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How To - Bilstein Suspension Upgrade / Boge struts

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I just posted this on DDK, but thought it might useful for IB records too :) :





I am slowly working my way through the suspension on my 1973 2.4S. So far I have replaced the front & rear torsion bushes with Elephant Racing Polybronzes ( www.elephantracing.com ) and replaced all my sway bar bushes with polybushes from Nick Moss (early911.com). The Elephant racing bushes really made a difference & tightened things up, especially at the rear. Following this I had a 4 wheel alignment done by a Porsche specialist in Leeds.


Since then the car has handled OK, but I’ve still not been 100% happy, the front end has felt far too hard ( wheels left the ground at speed on bumpy roads) & the rear a bit soft. I decided to check the corner weights using the ‘triangulation method’ and discovered the car was WAY OFF !! . This prompted me to look at the suspension again.


First thing was to discover what front struts I had fitted to the car … this took a bit of time and was detailed on this thread:




As my car is pretty much stock, I didn’t really want to go ahead with major suspension upgrades so decided just to tackle the shocks (depending on the outcome I might upgrade the rear torsion bars to 26mm). On advice from rally specialists, Francis Tuthills, I ordered Bilstein ‘HD’ front inserts ( 150/110) for BOGE struts which are meant to be really well suited to a road going early 911 with stock 19mm torsion bars, At the rear I opted to stick with my original 23mm torsion bars but chose Bilstein Sprint ( 310/155 ) yellow shocks. I was advised these are a really nice shock for road use & suited to both 23mm & 26mm torsion bars.


Over the Xmas period I managed to get away & spend a bit of time in the garage replacing the front strut inserts and the rear shocks, so I thought I might as well try & document what I did for future DDK reference. There are lots of similar threads on Pelican etc to cross reference with , and I believe our own Sladey did a similar thread when he replaced his.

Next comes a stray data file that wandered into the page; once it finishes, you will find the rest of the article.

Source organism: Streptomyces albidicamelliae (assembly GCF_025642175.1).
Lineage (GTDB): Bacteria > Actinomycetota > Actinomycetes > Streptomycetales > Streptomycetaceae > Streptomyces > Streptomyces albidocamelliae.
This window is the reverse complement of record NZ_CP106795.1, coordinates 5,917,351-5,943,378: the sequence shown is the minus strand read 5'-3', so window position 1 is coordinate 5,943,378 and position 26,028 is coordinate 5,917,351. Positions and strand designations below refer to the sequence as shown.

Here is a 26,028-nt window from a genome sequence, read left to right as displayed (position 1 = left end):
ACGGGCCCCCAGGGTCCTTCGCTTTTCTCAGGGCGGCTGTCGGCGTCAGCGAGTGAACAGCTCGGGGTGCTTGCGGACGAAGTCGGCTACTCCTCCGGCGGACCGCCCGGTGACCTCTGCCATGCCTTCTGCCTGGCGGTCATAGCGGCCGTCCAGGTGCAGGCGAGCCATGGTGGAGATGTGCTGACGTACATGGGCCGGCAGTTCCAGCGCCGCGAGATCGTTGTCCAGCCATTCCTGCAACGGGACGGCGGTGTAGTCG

Anyway ….


Rear Shocks:


Might as well start with the easiest end of the car. Removing the old rear shocks is pretty straight forward, so straight forward I forgot to take any photos.


First remove the air box in the engine bay to give access to the top shock mounts. With the car still on the ground I loosened off the top nuts of the old shocks. My old shocks had flats on the thread which I used an adjustable wrench to hold & prevent the shock from turning, then using a ring spanner loosened the nut off.


Next I jacked up the car, put it on axle stands & removed the rear wheels so I could see what I was doing. Using a ring spanner & a socket I loosened off the lower shock bolt / nut.


I then placed the trolley jack under the rear wheel bearing housing ( the trailing arm of the rear suspension) and slowly ‘lifted’ the rear suspension & thus compressing the rear shock. With it compressed an amount, I removed the top mounting nut from the old shock.


Now when lowering the trailing arm down again the shock will drop through from the upper housing so make sure you are holding on to it, then remove the lower mounting bolt.


Replacment of the new shock is pretty much the reversal of above , except the new Bilstein used an allen key to prevent it spinning whilst tightening up the upper mount.


Front Struts:


As with all the other threads you read on this, the front end is a bit more involved. I decided to try & do this job without removing the front struts or disconnecting the brake lines.


With the car jacked up & on an axle stand ( I place a single axle stand in the centre of the front ‘tank support’ ), I remove both wheels & place them on the floor under the car.


Tackling the nearside first, I place the trolley jack under the ball joint on the A-arm and slowly lift the suspension up thus taking the ‘weight’ off the upper strut mounting nut. Using a socket & breaker bar I remove the top nut and washers.


I lift the suspension a bit more to compress the strut further , then lower it down. At this point you need to make sure you are holding the strut with one hand because it should now drop away from its top mounting and if not held it will swing out & stretch the brake hoses !!


At this point I use some wire to tie the strut in an upright position ( picture below is showing a dismantled strut, but you can see my retaining wire)




Now, to enable the insert to be removed later, I put the steering on full left lock ( full right lock when doing the offside) this gives a bit more movement of the strut without stretching the brake hose.